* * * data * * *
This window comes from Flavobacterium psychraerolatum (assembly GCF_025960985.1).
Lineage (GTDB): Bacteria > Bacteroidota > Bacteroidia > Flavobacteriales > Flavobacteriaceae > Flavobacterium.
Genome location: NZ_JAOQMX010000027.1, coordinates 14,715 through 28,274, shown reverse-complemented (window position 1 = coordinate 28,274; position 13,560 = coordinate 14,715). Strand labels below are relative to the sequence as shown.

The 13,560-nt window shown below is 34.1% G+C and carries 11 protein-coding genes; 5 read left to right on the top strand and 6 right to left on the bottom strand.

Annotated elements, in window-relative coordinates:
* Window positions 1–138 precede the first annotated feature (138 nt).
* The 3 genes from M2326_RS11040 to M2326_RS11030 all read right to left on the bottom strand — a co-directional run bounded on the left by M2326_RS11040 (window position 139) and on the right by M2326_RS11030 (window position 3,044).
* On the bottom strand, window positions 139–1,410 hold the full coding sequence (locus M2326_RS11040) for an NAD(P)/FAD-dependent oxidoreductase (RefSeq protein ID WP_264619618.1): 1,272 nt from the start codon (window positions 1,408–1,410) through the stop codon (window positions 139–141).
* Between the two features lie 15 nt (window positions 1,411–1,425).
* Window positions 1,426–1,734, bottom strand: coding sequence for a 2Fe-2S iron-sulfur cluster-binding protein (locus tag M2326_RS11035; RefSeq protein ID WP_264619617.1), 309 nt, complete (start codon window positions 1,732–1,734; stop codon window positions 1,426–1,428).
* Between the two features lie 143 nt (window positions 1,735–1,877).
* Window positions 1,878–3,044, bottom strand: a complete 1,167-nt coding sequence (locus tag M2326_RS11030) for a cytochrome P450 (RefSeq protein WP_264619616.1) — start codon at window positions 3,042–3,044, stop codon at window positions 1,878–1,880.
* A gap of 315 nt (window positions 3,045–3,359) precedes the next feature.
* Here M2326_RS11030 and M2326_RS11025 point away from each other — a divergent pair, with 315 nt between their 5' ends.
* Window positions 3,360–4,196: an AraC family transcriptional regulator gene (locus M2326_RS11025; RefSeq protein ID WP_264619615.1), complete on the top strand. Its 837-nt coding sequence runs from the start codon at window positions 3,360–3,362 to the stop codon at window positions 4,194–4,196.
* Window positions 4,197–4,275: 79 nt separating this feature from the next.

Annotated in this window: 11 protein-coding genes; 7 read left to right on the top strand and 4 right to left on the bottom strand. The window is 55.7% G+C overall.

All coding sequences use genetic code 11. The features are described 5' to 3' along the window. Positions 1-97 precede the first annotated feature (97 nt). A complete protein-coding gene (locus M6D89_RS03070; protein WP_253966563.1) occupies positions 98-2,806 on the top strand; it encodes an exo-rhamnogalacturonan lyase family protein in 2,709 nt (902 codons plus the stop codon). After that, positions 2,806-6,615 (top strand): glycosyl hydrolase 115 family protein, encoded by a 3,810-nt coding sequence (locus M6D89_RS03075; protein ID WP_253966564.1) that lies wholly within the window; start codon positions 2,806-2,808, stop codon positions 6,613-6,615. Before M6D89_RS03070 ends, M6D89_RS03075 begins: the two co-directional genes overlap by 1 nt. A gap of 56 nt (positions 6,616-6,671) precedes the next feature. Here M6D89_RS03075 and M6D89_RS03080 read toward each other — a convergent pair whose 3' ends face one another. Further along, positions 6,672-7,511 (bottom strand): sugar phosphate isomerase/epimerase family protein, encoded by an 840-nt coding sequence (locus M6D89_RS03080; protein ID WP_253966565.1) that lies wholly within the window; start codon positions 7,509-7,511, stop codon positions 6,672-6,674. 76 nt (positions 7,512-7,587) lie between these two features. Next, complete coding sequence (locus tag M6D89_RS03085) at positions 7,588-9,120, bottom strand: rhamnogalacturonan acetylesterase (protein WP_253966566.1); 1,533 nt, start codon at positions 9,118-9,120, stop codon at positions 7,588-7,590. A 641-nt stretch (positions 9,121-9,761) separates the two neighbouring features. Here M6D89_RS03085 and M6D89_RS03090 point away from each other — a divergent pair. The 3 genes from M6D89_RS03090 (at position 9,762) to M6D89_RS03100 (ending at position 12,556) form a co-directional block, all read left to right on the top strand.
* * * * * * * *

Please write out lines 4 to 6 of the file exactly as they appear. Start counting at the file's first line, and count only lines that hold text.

The 13,560-nt window shown below is 34.1% G+C and carries 11 protein-coding genes; 5 read left to right on the top strand and 6 right to left on the bottom strand.

Annotated elements, in window-relative coordinates:
* Window positions 1–138 precede the first annotated feature (138 nt).